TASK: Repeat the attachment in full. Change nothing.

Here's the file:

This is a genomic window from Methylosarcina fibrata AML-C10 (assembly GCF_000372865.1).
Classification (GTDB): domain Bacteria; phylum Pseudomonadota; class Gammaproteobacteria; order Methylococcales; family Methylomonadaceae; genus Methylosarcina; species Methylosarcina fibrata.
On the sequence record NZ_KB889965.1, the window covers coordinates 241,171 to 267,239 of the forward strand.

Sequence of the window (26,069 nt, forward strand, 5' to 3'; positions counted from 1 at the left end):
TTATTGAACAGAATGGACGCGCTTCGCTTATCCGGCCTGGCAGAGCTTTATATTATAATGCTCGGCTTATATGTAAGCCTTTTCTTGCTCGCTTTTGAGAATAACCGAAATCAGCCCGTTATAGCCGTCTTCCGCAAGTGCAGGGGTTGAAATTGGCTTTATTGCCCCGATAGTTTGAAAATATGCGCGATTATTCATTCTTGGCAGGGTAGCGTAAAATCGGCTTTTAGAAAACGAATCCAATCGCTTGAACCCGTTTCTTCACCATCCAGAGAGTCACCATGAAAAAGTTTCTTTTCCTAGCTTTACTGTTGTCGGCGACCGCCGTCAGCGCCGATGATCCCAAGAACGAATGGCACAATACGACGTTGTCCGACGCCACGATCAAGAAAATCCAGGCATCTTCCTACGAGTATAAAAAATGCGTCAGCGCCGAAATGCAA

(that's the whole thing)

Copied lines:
This is a genomic window from Methylosarcina fibrata AML-C10 (assembly GCF_000372865.1).
Classification (GTDB): domain Bacteria; phylum Pseudomonadota; class Gammaproteobacteria; order Methylococcales; family Methylomonadaceae; genus Methylosarcina; species Methylosarcina fibrata.
On the sequence record NZ_KB889965.1, the window covers coordinates 241,171 to 267,239 of the forward strand.

Sequence of the window (26,069 nt, forward strand, 5' to 3'; positions counted from 1 at the left end):
TTATTGAACAGAATGGACGCGCTTCGCTTATCCGGCCTGGCAGAGCTTTATATTATAATGCTCGGCTTATATGTAAGCCTTTTCTTGCTCGCTTTTGAGAATAACCGAAATCAGCCCGTTATAGCCGTCTTCCGCAAGTGCAGGGGTTGAAATTGGCTTTATTGCCCCGATAGTTTGAAAATATGCGCGATTATTCATTCTTGGCAGGGTAGCGTAAAATCGGCTTTTAGAAAACGAATCCAATCGCTTGAACCCGTTTCTTCACCATCCAGAGAGTCACCATGAAAAAGTTTCTTTTCCTAGCTTTACTGTTGTCGGCGACCGCCGTCAGCGCCGATGATCCCAAGAACGAATGGCACAATACGACGTTGTCCGACGCCACGATCAAGAAAATCCAGGCATCTTCCTACGAGTATAAAAAATGCGTCAGCGCCGAAATGCAA